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Mental Health & Aging Facts

Mental Health and Aging Facts

  • As many as 1 in 5 older adults experience mental health concerns that are not a normal part of aging.
  • The number of people aged 60 years and older with psychiatric disorders in the US is anticipated to reach 15 million in 2030.
  • It is estimated that up to 63% of older adults with a mental health problem do not receive the services they need.
  • Untreated mental health disorders in older adults can lead to diminished functioning, increased disability, cognitive decline, substance abuse, poor quality of life, and increased mortality, including suicide. Research also shows mental illness can slow healing from physical illness.
  • While some adults may go through life managing a chronic mental illness, mental health problems can also appear later in life regardless of not having any prior history. Mental health sometimes deteriorates in response to a stroke, Parkinson’s disease, cancer, arthritis, or diabetes, and even some medications. Moreover, older adults without a history of substance abuse, may experience stressors that lead to abuse of medications, alcohol, or drugs.
  • Studies suggest that 1 in 6 older adults experience elder abuse – including physical, verbal, psychological, financial and sexual abuse and neglect. Elder abuse can lead not only to physical injuries, but also to serious long-lasting psychological consequences including depression and anxiety.
  • Older adults can continue to live healthily and thrive! Staying active both physically and mentally, eating and sleeping well, and maintaining social connections, are especially good for mental health!

Depression and Aging

  • Depression is the most prevalent mental health problem among older adults. It is associated with distress and suffering which can lead to impairments in physical, mental, and social functioning. It often negatively affects the course and complicates the treatment of other chronic diseases.
  • Conversely, chronic illnesses in older age, such as diabetes, heart disease, and cancer can increase risk of depression.
  • Depression is both under-diagnosed and under-treated in primary care settings. Symptoms are often overlooked because they co-occur with other problems encountered by older adults. Primary care providers fail to diagnose depression almost 50% of the time.
  • Often, older adults also miss the symptoms of depression in themselves or misattribute them to the inevitable consequence of aging. The signs of depression are slightly different in older adults- many of them can mimic memory loss and illness.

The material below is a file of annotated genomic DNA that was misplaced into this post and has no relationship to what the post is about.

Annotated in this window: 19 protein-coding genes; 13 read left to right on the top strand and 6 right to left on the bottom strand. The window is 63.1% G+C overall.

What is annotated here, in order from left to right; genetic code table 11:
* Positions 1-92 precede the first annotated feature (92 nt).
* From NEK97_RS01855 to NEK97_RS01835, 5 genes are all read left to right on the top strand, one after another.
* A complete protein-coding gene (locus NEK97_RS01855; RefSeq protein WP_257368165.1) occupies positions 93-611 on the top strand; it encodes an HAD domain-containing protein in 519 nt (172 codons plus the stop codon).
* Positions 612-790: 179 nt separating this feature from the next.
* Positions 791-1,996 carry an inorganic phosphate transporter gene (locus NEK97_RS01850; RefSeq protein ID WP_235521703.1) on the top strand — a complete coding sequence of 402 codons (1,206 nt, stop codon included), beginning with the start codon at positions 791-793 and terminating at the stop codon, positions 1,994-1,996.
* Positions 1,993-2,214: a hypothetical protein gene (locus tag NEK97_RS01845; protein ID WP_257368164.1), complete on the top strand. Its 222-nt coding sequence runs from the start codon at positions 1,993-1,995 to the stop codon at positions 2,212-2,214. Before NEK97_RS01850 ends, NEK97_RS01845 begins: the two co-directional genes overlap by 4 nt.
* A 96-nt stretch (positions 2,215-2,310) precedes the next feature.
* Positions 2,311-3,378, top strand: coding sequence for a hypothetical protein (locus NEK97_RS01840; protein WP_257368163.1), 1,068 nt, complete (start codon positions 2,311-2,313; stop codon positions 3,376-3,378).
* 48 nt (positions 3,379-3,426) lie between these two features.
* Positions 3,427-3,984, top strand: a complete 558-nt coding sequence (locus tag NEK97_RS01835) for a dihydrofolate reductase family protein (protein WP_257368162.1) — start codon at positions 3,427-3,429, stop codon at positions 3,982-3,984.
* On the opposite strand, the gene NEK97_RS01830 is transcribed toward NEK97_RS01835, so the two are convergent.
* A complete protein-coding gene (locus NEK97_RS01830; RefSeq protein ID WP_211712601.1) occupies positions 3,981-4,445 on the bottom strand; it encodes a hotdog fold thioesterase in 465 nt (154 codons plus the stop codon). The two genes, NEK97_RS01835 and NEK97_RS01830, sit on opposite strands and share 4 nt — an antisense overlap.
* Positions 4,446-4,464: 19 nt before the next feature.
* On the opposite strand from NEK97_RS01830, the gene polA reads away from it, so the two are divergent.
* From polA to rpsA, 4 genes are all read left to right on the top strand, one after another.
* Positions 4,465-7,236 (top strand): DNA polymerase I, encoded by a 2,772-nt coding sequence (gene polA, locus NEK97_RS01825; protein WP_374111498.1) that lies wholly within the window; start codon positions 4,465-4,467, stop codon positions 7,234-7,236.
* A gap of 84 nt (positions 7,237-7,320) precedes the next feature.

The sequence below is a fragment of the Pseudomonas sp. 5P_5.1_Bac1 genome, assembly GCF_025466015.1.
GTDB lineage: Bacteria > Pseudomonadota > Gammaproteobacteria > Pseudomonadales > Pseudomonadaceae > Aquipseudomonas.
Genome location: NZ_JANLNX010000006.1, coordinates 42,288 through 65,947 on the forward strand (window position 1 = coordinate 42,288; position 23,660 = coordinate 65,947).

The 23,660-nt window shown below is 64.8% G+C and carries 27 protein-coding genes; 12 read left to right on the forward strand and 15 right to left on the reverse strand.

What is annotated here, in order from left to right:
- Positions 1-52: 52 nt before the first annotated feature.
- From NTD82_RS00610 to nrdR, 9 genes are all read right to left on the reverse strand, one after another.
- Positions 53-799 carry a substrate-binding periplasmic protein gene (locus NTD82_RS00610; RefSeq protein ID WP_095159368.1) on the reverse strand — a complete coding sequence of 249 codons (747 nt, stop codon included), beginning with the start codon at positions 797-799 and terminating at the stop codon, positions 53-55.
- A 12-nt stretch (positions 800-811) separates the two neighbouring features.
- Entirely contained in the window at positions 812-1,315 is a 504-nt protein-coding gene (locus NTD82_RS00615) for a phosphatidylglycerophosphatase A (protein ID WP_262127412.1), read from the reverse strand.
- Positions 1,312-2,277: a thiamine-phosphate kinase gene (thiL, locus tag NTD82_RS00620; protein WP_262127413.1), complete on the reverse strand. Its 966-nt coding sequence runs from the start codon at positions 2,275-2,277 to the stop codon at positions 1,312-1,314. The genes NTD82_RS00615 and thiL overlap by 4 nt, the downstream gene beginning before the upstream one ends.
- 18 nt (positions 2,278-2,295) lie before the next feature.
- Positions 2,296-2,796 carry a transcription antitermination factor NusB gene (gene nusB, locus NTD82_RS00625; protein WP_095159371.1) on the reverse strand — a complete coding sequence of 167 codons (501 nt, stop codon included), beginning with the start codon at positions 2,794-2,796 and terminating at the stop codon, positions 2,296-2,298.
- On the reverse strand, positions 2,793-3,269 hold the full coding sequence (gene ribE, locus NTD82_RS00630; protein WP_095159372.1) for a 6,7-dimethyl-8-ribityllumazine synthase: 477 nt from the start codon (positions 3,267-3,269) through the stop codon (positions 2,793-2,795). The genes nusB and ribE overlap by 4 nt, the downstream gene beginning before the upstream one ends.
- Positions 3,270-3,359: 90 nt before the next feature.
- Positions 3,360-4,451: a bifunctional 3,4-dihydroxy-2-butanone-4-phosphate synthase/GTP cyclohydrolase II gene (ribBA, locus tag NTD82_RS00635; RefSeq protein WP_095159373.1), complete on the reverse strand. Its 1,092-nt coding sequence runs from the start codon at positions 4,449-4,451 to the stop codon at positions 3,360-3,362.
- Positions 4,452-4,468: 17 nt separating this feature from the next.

• Depressed older adults visit the doctor and emergency room more often, use more medication, incur higher outpatient charges, and stay longer in the hospital.
  • The risk of suicide is highest among older adults. Suicide rates of men over age 70 are the highest for any demographic group. Moreover, suicide attempts by older adults are more lethal.
  • Depression is not a normal part of aging! It is treatable in 80% of cases!

Dementia and Aging

  • Alzheimer’s disease (AD) is the most common type of dementia affecting over 5.7 million patients in the United States and more than 50 million worldwide. The number of people in the US afflicted with AD and other related-dementias is anticipated to triple to 14 million by 2050.
  • 82% of seniors feel it is important to have their memory checked, but only 16% say they receive regular cognitive assessments.
  • It is estimated that up to 40% of patients with moderate degrees of cognitive impairment remain unrecognized and undiagnosed by physicians.
  • Cognitive impairment is not always associated with dementia. Presenting complaints of memory loss or changes in behavior may be reflective of a psychiatric illness, a response to a new medication or a change in dosing, or an underlying medical condition. In many cases, what may appear to be a cognitive impairment may actually be an underlying depression or anxiety disorder in which attention and concentration become difficult.
  • Approximately 16 million caregivers provide 18.6 billion hours of unpaid care for people with AD and other dementias. More than 50% of caregivers will develop depression.
  • Researchers have long known that depression and dementia are linked. However, there remains a debate over whether the two conditions simply share common causes or whether depression is an early sign of dementia. One study showed that people who became depressed late in life had a 70% increase in dementia, and those who have been depressed since middle age were at 80% greater risk.
  • DWhile there is currently no cure for dementia, there are many benefits of early detection of cognitive impairment. These benefits include more time to plan for the future arrangements related to care, financial, and legal matters; develop relationships with doctors and other care partners; start treatments early as they are more effective in the earlier stages of the disease; and maximize functional status in order to maintain quality of life for as long as possible.

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